July 22, 2020 | By Patrick T. McCloskey
This post has been updated to reflect that the BCL amendments described herein will remain effective for the duration of New York’s Covid-19 state of emergency or until December 31, 2021, whichever is later. These BCL amendments were previously set to expire on December 31, 2021.
On April 6, 2020 Governor Cuomo signed into law amendments to the New York Business Corporation Law (BCL) to facilitate corporate governance via remote communication during New York’s Covid-19 state of emergency. These modifications were initially implemented by Governor Cuomo on an interim basis through Executive Orders during the earlier stages of the Covid-19 pandemic, and although the changes were codified by legislative enactment later in 2020, they were initially set to expire on December 31, 2021. As a result of the recent legislation, these changes will remain effective for the duration of New York’s Covid-19 state of emergency or until December 31, 2021, whichever is later.
Subject to the modified effectiveness period: (i) Section 602(a) of the BCL has been amended to give a board of directors the discretion to convene a virtual shareholders’ meeting1 and (ii) Section 708(b) of the BCL has been amended to provide that directors may deliver a unanimous written consent by e-mail.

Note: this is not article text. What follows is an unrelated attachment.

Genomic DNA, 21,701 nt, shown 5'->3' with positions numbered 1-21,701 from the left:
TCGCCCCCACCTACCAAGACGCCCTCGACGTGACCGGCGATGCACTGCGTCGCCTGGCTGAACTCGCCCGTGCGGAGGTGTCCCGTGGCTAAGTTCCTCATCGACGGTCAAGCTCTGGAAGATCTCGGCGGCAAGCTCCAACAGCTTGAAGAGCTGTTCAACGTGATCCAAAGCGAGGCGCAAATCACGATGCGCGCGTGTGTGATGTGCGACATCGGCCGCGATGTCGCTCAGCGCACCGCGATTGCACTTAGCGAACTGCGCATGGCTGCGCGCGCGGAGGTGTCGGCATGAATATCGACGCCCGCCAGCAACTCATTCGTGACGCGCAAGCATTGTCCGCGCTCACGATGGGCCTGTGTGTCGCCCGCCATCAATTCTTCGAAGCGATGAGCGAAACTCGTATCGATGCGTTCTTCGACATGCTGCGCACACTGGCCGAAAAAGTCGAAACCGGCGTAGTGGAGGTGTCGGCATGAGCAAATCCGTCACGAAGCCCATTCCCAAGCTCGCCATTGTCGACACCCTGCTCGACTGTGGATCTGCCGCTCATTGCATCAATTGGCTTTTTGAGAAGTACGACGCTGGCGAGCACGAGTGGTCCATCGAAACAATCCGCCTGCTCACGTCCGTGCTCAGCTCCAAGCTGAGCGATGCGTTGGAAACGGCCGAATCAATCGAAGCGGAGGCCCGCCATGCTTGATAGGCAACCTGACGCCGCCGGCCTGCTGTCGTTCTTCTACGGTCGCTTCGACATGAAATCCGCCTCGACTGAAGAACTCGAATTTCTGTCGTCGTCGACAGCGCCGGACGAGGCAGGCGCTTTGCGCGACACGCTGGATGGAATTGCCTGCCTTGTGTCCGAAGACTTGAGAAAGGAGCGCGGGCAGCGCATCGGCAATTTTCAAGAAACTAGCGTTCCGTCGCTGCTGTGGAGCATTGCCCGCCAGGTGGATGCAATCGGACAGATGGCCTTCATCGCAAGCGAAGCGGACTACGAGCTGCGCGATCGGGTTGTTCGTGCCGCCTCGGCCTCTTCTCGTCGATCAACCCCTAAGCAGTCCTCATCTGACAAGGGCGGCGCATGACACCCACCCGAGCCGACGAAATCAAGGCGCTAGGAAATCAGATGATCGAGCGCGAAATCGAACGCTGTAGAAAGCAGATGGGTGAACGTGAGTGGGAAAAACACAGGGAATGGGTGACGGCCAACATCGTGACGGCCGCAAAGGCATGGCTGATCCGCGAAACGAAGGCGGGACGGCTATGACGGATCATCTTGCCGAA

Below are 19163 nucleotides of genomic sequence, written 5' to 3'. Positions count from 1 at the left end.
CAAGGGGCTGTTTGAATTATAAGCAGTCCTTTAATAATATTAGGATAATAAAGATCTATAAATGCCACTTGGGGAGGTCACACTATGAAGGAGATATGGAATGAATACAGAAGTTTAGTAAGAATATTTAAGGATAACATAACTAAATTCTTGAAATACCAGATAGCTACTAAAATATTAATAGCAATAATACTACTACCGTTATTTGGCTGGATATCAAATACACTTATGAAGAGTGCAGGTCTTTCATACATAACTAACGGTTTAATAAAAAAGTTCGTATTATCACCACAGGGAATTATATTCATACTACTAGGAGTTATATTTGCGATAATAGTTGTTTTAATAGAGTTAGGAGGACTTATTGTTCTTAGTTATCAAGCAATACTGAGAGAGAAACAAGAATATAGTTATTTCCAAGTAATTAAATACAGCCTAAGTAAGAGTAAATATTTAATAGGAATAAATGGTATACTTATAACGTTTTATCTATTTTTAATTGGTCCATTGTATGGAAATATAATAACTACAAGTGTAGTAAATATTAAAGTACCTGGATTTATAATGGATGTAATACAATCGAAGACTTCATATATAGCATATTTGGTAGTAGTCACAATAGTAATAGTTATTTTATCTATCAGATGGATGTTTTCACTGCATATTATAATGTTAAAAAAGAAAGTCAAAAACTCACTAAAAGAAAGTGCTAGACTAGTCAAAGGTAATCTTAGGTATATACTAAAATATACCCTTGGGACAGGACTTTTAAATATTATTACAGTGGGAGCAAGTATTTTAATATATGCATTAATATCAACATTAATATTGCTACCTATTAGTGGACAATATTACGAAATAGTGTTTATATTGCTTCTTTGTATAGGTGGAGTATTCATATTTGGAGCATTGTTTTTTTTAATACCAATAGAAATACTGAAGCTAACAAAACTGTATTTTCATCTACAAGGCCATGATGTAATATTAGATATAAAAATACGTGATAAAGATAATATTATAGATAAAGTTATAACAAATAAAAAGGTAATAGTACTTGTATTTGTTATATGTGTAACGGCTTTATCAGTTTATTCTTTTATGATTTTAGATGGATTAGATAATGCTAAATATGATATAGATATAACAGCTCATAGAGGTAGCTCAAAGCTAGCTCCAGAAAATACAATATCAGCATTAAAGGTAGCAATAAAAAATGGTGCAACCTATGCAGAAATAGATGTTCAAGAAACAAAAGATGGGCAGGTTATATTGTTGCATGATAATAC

Virtual Shareholders’ Meetings
While Governor Cuomo’s prior Executive Orders implicitly blessed virtual shareholders’ meetings (BCL §§ 602 and 605 were temporarily suspended or modified “to the extent they require[d] meetings of shareholders to be noticed and held at a physical location”), the legislative amendment to BCL § 602(a) expressly permits a board of directors to convene a virtual shareholders’ meeting so long as such board is authorized to determine the place of shareholders’ meetings on behalf of the applicable corporation.
As amended, Section 602(a) of the BCL provides:
Meetings of shareholders may be held at such place, within or without this state, as may be fixed by or under the by-laws, or if not so fixed, as determined by the board of directors. For the duration of the state disaster emergency declared by executive order two hundred two that began on March seventh, two thousand twenty, or until December thirty-first, two thousand twenty-one, whichever is later, if, pursuant to this paragraph or the bylaws of the corporation, the board of directors is authorized to determine the place of a meeting of shareholders, the board of directors may, in its sole discretion, determine that the meeting be held solely by means of electronic communication, the platform/service of which shall be the place of the meeting for purpose of this article.
The BCL was amended in October 2019 to permit hybrid shareholders’ meetings,2 but the concept of a virtual shareholders’ meeting for a New York corporation was not condoned until Governor Cuomo signed Executive Order 202.8 on March 20, 2020.3
In addition to the temporary amendment to BCL § 602(a), analogous temporary amendments permitting virtual meetings were also made to the New York Not-For-Profit Corporation Law and the New York Religious Corporation Law, with the same effective periods.
On top of the health and safety issues associated with an in-person shareholders’ meeting, or even a hybrid meeting where shareholders have the right to physically attend, the restrictions governing such meetings, to the extent held in New York, would be subject to applicable Executive Order restrictions governing non-essential gatherings.4